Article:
Qualitative data collection and data analysis were closely integrated and dialogically linked. ATLAS.ti was used to analyse the semi-structured interview data and other multimedia data. A range of documentary evidence was collected, along with a range of evidence relating to individual system performance. The expert teams worked with the project leaders and their research team, to assist with data collection, analysis, and writing.
A large number of publications have resulted from the 7SLS research project that outline central findings and conclusions (e.g. Bysik et al. 2015; Harris and Jones 2015a, b; Harris and Jones 2017; Harris et al. 2013, 2014; Harris and Jones 2017; Jones et al. 2015). It is not the intention here, therefore, to repeat the commentaries from previous published work. Instead, this article will look specifically at how far context and culture affect policy implementation and outcomes, from the vantage point of the 7SLS. The next section outlines the main theoretical perspectives that informed the research study and its findings.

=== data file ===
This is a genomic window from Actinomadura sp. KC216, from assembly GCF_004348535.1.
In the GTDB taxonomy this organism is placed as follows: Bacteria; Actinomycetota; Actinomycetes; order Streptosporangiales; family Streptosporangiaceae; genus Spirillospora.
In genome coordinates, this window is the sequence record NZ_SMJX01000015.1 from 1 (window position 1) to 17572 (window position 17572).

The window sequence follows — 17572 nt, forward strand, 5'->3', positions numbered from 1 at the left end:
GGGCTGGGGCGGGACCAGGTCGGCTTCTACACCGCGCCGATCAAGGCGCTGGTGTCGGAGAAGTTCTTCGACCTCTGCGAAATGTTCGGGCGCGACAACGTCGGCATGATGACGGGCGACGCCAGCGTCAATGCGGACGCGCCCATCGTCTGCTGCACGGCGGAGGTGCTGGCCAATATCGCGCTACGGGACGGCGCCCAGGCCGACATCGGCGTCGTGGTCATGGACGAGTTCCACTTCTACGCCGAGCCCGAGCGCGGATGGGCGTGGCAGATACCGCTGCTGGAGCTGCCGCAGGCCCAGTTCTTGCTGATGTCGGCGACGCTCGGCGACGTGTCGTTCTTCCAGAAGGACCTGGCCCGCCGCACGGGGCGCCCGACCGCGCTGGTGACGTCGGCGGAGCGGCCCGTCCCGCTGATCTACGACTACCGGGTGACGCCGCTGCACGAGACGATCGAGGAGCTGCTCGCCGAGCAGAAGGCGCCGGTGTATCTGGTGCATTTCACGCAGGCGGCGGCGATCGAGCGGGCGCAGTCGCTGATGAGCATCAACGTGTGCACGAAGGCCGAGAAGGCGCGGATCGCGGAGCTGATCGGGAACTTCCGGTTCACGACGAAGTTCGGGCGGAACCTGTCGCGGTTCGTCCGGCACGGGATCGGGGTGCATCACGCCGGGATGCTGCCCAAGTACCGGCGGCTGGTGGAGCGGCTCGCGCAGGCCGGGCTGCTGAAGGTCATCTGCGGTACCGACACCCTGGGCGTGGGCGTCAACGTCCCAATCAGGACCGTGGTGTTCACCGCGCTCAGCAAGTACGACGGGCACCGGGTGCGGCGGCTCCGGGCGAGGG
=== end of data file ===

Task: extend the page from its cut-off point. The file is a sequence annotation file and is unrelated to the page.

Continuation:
3 Theoretical perspectives
The 7 system leadership study was informed by two interrelated theories. The first is human capital theory, and the second is social capital theory. The term ‘human capital’ can be traced back to the early 1960s, when Schultz (1961) proposed that human capital consisted of the ‘knowledge, skills and abilities of the people employed in an organisation’ (p. 140). Later, Schultz (1992) refined this definition to, ‘all human abilities to be either innate or acquired. Attributes which are valuable and can be augmented by appropriate investment will be human capital’ (p. 21).
In their work, Frank and Bernanke (2007) and Acemoglu and Autor (2009) emphasise the role of human capital on worker productivity in their respective definitions. Ployhart et al. (2014) define human capital in the broader context of organisational outcomes and performance. In labour economics, the standard view of human capital is a set of skills or characteristics that increase a worker’s productivity. Human capital theory, therefore, underlines the importance of developing human capability to achieve set goals or outcomes.
It terms of contemporary education policy, it is clear to see how human capital theory continues to be hugely influential. The quality of schooling has been the central focus of the OECD’s mantra for change, since it is the most easily observable component of human capital investments. Hence, there is a growing policy focus on human capital needs and improved educational attainment in response to the increased demand for highly educated and highly skilled workers.